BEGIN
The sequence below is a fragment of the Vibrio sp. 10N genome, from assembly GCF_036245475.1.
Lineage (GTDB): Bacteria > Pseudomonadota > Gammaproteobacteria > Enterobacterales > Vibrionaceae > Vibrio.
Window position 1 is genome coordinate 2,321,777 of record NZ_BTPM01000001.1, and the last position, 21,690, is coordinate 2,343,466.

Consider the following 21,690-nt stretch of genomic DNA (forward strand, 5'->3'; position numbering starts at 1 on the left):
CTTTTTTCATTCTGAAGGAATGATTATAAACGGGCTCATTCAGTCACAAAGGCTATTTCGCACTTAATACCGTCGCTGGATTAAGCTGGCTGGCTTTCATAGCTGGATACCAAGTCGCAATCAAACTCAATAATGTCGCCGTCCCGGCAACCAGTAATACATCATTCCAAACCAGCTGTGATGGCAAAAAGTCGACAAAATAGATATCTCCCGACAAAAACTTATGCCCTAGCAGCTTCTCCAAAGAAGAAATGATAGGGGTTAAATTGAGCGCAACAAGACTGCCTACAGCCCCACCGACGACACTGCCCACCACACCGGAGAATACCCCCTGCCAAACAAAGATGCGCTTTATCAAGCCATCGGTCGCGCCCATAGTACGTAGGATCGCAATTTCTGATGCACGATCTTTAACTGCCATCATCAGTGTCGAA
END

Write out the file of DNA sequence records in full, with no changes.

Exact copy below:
The sequence below is a fragment of the Vibrio sp. 10N genome, from assembly GCF_036245475.1.
Lineage (GTDB): Bacteria > Pseudomonadota > Gammaproteobacteria > Enterobacterales > Vibrionaceae > Vibrio.
Window position 1 is genome coordinate 2,321,777 of record NZ_BTPM01000001.1, and the last position, 21,690, is coordinate 2,343,466.

Consider the following 21,690-nt stretch of genomic DNA (forward strand, 5'->3'; position numbering starts at 1 on the left):
CTTTTTTCATTCTGAAGGAATGATTATAAACGGGCTCATTCAGTCACAAAGGCTATTTCGCACTTAATACCGTCGCTGGATTAAGCTGGCTGGCTTTCATAGCTGGATACCAAGTCGCAATCAAACTCAATAATGTCGCCGTCCCGGCAACCAGTAATACATCATTCCAAACCAGCTGTGATGGCAAAAAGTCGACAAAATAGATATCTCCCGACAAAAACTTATGCCCTAGCAGCTTCTCCAAAGAAGAAATGATAGGGGTTAAATTGAGCGCAACAAGACTGCCTACAGCCCCACCGACGACACTGCCCACCACACCGGAGAATACCCCCTGCCAAACAAAGATGCGCTTTATCAAGCCATCGGTCGCGCCCATAGTACGTAGGATCGCAATTTCTGATGCACGATCTTTAACTGCCATCATCAGTGTCGAA